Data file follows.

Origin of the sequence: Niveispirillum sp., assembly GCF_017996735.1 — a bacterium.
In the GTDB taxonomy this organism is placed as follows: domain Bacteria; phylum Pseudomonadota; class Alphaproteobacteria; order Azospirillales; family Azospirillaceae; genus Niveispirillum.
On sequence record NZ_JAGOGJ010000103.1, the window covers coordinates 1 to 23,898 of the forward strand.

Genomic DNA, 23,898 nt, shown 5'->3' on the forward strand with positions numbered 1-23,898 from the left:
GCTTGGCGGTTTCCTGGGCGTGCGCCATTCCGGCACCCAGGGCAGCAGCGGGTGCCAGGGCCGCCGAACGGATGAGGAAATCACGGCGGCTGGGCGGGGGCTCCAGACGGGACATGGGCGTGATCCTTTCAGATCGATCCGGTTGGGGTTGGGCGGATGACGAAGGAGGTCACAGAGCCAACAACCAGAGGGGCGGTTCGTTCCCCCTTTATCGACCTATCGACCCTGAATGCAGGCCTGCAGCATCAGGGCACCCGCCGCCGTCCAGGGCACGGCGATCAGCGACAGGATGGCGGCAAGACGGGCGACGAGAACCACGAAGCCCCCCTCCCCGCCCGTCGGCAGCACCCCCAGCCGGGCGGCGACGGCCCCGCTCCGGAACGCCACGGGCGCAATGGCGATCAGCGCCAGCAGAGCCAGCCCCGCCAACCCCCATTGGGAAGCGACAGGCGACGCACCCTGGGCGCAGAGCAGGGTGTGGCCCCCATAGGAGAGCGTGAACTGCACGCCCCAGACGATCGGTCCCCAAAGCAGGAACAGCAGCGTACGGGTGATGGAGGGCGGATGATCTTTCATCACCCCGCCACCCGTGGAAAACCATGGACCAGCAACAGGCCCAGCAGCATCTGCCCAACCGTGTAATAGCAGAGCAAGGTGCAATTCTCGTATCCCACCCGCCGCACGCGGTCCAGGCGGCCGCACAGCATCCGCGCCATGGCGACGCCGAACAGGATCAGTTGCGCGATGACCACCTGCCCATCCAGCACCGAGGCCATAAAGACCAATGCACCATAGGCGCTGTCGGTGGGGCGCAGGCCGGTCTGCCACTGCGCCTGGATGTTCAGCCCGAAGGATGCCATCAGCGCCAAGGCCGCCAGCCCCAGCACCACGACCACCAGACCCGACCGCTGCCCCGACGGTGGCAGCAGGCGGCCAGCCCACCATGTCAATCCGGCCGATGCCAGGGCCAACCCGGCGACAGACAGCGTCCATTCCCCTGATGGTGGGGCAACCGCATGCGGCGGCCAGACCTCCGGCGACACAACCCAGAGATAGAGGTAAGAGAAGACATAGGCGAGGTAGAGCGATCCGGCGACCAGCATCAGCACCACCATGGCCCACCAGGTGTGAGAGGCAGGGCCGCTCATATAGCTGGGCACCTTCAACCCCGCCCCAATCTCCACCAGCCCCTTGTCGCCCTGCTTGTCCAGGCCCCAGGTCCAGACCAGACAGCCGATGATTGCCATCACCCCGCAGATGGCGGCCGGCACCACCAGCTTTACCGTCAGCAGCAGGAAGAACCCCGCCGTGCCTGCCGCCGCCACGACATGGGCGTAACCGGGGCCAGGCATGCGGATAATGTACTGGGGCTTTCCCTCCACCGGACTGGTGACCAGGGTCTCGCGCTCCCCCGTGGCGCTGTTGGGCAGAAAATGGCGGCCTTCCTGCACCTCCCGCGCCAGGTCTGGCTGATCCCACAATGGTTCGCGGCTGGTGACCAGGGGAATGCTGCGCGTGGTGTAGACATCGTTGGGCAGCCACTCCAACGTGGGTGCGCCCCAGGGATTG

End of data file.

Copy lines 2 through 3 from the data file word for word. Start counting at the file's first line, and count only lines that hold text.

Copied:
In the GTDB taxonomy this organism is placed as follows: domain Bacteria; phylum Pseudomonadota; class Alphaproteobacteria; order Azospirillales; family Azospirillaceae; genus Niveispirillum.
On sequence record NZ_JAGOGJ010000103.1, the window covers coordinates 1 to 23,898 of the forward strand.